China outsourcing its dirty work to U.S. military



There’s very little that the Chinese government likes less than the projection of U.S. military power. The reasons range widely — from a general distaste for the U.S. meddling outside its borders to Beijing’s frequent support for autocratic regimes. China steadfastly opposed the idea of U.S. intervention in Syria, for instance, and in 2011, it refused to back military action in Libya (though it abstained from the Security Council vote to authorize strikes).

So a week ago Friday, when the state-owned China Daily newspaper reached out to the Ministry of Foreign Affairs for a comment on President Barack Obama’s authorization of airstrikes in Iraq, it might well have expected a stock condemnation of U.S. imperialism. It received something quite different.

“China supports safeguarding Iraqi sovereignty, independence, territorial integrity and efforts to combat terrorism,” the paper said, paraphrasing the Ministry of Foreign Affairs. “And keeping an open mind about operations that preserve security and stability in Iraq.”

The response, though unusual, should not have been entirely unexpected. China has a great deal at stake in ensuring that the jihadists of the Islamic State do not continue to destabilize the Middle East. A day after the China Daily story, the popular and influential state-owned Global Times newspaper acknowledged as much in a widely circulated editorial:

ISIS’ rise, combined with the American airstrikes, have a limited impact on China. China’s disadvantage is that our dependence on Middle Eastern oil is increasing, and much faster than any other developed country.

In other words: Unless the Islamic State is dealt with sooner rather than later, its impact on China won’t be so limited.

As with Libya, though, the most help that China seems ready to offer is a tacit willingness not to complain about the U.S. and others intervening in Iraq. This reluctance to defend its own Mideast energy supplies more forcefully has not gone unnoticed by the Obama administration. During an interview last Saturday, Obama smiled ironically when the New York Times’ Tom Friedman referred to China as “the biggest energy investor in Iraq.”

“They are free riders,” Obama said. “And then they’ve been free riders for the last 30 years, and it’s worked really well for them.”

Even if, as seems likely, China’s leadership quietly agrees with this sentiment, they certainly don’t like hearing it broadcast by the president of the United States. After a couple of days, their propagandists struck back in the People’s Daily, the official mouthpiece of the Communist Party. The tit-for-tat headline nicely summed up the tone: “Experts say the United States is the real ‘free rider.’ ” In the article, Shi Yinhong, director of the Center for American Studies at Renmin University, hailed the geopolitical benefits that China’s resurgence has supposedly brought the world, then asked:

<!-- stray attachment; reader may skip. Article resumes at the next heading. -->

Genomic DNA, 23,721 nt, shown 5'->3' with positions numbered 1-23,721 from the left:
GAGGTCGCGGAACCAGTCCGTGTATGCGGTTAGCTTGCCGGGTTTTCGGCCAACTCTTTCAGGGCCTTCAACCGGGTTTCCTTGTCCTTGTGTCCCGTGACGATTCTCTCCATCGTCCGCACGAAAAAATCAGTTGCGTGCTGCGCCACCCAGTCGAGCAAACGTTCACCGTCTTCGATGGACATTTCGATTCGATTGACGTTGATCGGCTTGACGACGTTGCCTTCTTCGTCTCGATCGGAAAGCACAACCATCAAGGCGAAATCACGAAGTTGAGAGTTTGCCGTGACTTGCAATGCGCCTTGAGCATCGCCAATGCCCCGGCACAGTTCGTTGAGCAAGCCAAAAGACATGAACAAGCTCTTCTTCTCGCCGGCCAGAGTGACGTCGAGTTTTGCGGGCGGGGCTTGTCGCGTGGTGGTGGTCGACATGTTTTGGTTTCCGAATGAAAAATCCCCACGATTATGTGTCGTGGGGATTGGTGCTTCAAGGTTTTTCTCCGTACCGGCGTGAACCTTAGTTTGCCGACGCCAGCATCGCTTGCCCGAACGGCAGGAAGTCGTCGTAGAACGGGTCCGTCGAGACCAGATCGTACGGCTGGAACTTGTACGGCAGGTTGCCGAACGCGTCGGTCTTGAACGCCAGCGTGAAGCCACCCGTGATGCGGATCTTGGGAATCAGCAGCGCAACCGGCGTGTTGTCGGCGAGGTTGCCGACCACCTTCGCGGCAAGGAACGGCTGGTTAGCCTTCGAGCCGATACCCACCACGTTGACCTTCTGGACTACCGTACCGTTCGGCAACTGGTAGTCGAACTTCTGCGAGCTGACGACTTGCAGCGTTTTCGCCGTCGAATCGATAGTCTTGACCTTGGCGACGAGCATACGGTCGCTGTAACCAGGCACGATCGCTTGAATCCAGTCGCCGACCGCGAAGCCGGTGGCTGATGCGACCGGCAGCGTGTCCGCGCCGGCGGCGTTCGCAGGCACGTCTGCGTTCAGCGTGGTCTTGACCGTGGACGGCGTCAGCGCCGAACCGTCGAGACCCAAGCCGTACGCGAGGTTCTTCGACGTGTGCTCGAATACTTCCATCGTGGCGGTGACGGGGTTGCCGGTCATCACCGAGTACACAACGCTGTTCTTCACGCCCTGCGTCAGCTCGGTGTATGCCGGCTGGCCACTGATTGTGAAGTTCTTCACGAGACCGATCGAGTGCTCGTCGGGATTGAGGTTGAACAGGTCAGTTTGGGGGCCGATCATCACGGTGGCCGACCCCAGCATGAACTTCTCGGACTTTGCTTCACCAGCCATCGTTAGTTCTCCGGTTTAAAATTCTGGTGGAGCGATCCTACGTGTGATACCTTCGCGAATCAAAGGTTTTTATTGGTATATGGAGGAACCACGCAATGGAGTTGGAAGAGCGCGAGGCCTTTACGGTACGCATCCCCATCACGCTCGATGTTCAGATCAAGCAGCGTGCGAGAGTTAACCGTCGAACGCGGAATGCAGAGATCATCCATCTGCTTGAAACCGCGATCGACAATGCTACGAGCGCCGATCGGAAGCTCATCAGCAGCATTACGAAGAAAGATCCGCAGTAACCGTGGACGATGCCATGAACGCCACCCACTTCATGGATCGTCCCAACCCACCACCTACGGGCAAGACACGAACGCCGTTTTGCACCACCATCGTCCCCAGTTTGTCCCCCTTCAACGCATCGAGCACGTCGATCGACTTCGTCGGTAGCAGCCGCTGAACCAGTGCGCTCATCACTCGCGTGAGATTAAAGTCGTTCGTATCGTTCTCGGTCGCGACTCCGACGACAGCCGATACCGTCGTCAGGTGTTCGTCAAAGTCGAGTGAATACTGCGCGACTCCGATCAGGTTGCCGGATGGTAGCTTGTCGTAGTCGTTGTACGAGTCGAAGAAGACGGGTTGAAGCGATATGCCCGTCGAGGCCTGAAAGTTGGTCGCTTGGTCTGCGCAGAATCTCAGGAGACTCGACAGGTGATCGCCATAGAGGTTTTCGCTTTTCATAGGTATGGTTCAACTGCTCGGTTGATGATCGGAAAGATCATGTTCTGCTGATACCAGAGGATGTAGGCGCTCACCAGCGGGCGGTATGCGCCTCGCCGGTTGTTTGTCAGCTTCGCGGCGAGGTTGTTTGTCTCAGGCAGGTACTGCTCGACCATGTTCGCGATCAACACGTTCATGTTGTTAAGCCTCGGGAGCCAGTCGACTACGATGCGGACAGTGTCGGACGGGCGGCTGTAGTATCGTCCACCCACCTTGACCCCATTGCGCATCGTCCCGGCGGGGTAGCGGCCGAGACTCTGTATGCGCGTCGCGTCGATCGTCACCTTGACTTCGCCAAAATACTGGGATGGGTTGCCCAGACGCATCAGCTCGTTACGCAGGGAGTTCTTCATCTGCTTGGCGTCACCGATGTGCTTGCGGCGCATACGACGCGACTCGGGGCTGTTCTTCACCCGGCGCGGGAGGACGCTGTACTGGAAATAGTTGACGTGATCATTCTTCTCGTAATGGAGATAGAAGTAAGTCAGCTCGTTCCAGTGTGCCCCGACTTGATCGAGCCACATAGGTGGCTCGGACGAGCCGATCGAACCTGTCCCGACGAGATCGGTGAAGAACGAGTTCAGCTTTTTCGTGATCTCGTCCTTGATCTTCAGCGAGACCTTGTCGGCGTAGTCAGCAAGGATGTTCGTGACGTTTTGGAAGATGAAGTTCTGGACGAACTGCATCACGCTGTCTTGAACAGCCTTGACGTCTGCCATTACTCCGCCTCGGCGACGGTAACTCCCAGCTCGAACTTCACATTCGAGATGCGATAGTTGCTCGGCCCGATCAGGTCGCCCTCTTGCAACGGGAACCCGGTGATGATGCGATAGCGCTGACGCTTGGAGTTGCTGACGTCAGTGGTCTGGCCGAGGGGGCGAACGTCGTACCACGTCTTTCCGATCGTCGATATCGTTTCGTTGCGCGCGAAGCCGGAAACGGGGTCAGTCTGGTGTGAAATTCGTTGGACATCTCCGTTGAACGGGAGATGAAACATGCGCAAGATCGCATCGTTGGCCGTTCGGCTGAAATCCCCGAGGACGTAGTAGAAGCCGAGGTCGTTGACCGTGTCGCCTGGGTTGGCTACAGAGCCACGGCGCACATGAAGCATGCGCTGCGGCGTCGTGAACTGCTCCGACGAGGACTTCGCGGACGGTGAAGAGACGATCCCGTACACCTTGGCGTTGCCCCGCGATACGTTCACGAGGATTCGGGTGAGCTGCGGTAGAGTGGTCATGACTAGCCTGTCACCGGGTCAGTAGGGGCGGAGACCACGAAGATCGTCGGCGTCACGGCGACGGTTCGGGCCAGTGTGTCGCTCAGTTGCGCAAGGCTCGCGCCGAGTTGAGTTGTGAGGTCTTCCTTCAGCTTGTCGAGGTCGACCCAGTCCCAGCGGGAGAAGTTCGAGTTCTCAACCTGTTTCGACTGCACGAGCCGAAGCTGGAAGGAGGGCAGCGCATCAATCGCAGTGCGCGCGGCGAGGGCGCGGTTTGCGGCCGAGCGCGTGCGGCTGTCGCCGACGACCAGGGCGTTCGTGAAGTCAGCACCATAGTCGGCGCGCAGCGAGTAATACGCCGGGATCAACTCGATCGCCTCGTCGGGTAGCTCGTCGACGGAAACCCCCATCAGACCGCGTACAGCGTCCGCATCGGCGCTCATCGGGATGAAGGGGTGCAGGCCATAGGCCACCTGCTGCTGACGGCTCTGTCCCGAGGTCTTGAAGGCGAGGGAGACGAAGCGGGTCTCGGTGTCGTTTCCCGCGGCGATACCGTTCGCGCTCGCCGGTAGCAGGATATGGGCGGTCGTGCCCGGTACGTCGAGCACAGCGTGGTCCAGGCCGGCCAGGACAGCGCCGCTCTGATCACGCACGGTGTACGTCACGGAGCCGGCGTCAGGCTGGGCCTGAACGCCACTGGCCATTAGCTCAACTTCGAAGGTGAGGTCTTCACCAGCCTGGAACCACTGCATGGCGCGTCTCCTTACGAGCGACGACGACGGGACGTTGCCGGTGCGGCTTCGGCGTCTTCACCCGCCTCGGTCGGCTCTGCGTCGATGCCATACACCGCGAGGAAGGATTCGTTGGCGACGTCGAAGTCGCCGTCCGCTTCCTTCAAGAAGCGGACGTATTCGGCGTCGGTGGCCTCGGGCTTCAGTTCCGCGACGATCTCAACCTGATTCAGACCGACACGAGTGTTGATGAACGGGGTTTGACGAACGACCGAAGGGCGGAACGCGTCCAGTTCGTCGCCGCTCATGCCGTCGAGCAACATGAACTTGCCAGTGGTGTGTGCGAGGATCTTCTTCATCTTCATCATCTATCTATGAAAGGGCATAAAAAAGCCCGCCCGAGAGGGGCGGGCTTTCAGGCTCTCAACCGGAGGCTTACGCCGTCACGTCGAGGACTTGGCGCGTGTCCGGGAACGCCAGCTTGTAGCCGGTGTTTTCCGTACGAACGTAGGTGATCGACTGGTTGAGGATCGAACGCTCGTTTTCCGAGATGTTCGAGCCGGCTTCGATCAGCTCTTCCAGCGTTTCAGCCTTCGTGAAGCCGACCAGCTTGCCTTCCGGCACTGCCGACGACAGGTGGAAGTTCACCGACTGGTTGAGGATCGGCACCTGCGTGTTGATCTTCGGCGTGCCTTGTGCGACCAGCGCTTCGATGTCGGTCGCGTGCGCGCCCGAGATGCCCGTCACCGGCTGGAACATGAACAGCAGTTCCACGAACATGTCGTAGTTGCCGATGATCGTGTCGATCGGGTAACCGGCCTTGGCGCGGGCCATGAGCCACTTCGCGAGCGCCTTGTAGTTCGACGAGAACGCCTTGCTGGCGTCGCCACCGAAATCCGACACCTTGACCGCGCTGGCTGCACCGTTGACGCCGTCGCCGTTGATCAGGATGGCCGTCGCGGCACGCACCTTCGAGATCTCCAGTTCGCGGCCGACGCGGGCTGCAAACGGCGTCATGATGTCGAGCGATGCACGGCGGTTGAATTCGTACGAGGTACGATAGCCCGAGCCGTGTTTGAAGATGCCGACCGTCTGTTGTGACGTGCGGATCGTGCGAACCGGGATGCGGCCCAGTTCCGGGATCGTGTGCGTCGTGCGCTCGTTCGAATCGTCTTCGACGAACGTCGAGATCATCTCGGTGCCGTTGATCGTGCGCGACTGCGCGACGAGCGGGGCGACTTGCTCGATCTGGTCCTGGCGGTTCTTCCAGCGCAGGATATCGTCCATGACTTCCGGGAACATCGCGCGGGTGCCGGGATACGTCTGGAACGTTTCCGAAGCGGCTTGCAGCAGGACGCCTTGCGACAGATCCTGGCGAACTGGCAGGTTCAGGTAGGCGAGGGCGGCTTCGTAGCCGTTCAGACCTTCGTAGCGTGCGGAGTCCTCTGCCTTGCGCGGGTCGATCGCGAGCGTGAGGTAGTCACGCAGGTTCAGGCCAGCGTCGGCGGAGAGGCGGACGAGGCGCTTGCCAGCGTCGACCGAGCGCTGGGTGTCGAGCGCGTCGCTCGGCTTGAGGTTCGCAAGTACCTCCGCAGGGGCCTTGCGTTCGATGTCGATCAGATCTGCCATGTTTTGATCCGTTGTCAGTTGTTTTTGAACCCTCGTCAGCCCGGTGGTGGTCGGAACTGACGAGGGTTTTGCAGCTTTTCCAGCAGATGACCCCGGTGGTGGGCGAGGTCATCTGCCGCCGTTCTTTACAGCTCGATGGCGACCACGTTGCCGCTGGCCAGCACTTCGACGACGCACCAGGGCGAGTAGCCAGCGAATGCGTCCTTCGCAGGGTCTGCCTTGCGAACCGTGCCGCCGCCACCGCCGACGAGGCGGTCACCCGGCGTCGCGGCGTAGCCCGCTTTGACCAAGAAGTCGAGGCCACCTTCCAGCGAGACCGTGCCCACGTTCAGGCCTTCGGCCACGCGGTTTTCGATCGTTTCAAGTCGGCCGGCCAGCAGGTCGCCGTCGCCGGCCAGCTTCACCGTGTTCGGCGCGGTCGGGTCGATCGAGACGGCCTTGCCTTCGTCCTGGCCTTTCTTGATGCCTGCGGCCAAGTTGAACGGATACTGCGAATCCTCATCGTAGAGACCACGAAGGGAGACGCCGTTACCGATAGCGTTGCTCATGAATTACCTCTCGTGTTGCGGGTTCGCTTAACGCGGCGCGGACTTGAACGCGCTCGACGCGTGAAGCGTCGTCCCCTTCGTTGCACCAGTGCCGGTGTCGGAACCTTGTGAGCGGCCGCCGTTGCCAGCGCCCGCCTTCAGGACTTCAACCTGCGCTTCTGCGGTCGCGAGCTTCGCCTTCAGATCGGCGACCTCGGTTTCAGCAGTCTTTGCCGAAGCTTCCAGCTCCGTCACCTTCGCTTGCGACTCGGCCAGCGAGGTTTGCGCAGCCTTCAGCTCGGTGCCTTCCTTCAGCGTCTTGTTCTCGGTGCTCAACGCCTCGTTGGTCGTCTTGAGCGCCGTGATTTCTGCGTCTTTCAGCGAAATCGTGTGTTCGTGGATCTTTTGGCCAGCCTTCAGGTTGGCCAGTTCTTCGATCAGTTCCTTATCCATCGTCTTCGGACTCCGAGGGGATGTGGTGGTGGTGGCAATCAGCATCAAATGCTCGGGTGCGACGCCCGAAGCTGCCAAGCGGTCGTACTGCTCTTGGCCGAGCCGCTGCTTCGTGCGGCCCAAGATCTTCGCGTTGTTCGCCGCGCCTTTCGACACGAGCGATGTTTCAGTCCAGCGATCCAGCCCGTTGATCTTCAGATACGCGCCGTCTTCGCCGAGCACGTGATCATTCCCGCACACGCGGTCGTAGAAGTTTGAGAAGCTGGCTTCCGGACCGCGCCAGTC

“Obama says that China has been a ‘free rider’ for three decades, but didn’t the United States enjoy benefits from China’s economic boom and peaceful foreign policy?”

On Wednesday, the People’s Daily weighed in again, this time with an editorial (its editorials are official statements of policy on behalf of the Communist Party) that suggested how much Obama’s criticism had irked Chinese leaders. The piece notes the “unmistakable” relationship between the current chaos in Iraq and the U.S.’ decision in 2003 to “launch a brutal war in Iraq to overthrow its regime.”

Then, in a passage that’s subsequently been published in part in the state media’s English-language news sites (under the inexplicably off-message headline “Leading newspaper denies China’s exploitation of Iraq”), it offers this unsubtle poke in the ribs: “If the Americans want to compare themselves with China on Iraq, they’ll only embarrass themselves further. America is obviously the ‘invader’ and ‘deserter’ while China has always played the peaceful role of ‘partner’ and ‘builder.’ “